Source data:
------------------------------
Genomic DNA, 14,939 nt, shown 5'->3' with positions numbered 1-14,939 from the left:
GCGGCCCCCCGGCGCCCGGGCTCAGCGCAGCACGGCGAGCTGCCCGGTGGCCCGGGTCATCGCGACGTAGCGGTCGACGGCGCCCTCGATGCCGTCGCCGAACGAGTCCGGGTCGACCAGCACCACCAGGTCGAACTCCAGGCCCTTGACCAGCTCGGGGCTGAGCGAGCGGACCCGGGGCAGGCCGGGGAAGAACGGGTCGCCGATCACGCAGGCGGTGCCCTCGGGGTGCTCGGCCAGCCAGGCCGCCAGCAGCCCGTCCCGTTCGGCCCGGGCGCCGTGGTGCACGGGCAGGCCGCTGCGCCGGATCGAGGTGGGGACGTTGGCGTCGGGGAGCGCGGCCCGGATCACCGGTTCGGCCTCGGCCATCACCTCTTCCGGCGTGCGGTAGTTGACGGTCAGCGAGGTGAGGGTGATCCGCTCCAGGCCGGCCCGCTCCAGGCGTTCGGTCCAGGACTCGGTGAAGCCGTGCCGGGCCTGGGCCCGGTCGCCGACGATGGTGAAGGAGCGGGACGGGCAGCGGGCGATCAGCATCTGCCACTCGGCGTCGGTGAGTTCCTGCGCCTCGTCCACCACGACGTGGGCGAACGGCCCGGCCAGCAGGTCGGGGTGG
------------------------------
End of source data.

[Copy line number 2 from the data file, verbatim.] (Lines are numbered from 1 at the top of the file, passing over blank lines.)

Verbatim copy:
GCGGCCCCCCGGCGCCCGGGCTCAGCGCAGCACGGCGAGCTGCCCGGTGGCCCGGGTCATCGCGACGTAGCGGTCGACGGCGCCCTCGATGCCGTCGCCGAACGAGTCCGGGTCGACCAGCACCACCAGGTCGAACTCCAGGCCCTTGACCAGCTCGGGGCTGAGCGAGCGGACCCGGGGCAGGCCGGGGAAGAACGGGTCGCCGATCACGCAGGCGGTGCCCTCGGGGTGCTCGGCCAGCCAGGCCGCCAGCAGCCCGTCCCGTTCGGCCCGGGCGCCGTGGTGCACGGGCAGGCCGCTGCGCCGGATCGAGGTGGGGACGTTGGCGTCGGGGAGCGCGGCCCGGATCACCGGTTCGGCCTCGGCCATCACCTCTTCCGGCGTGCGGTAGTTGACGGTCAGCGAGGTGAGGGTGATCCGCTCCAGGCCGGCCCGCTCCAGGCGTTCGGTCCAGGACTCGGTGAAGCCGTGCCGGGCCTGGGCCCGGTCGCCGACGATGGTGAAGGAGCGGGACGGGCAGCGGGCGATCAGCATCTGCCACTCGGCGTCGGTGAGTTCCTGCGCCTCGTCCACCACGACGTGGGCGAACGGCCCGGCCAGCAGGTCGGGGTGG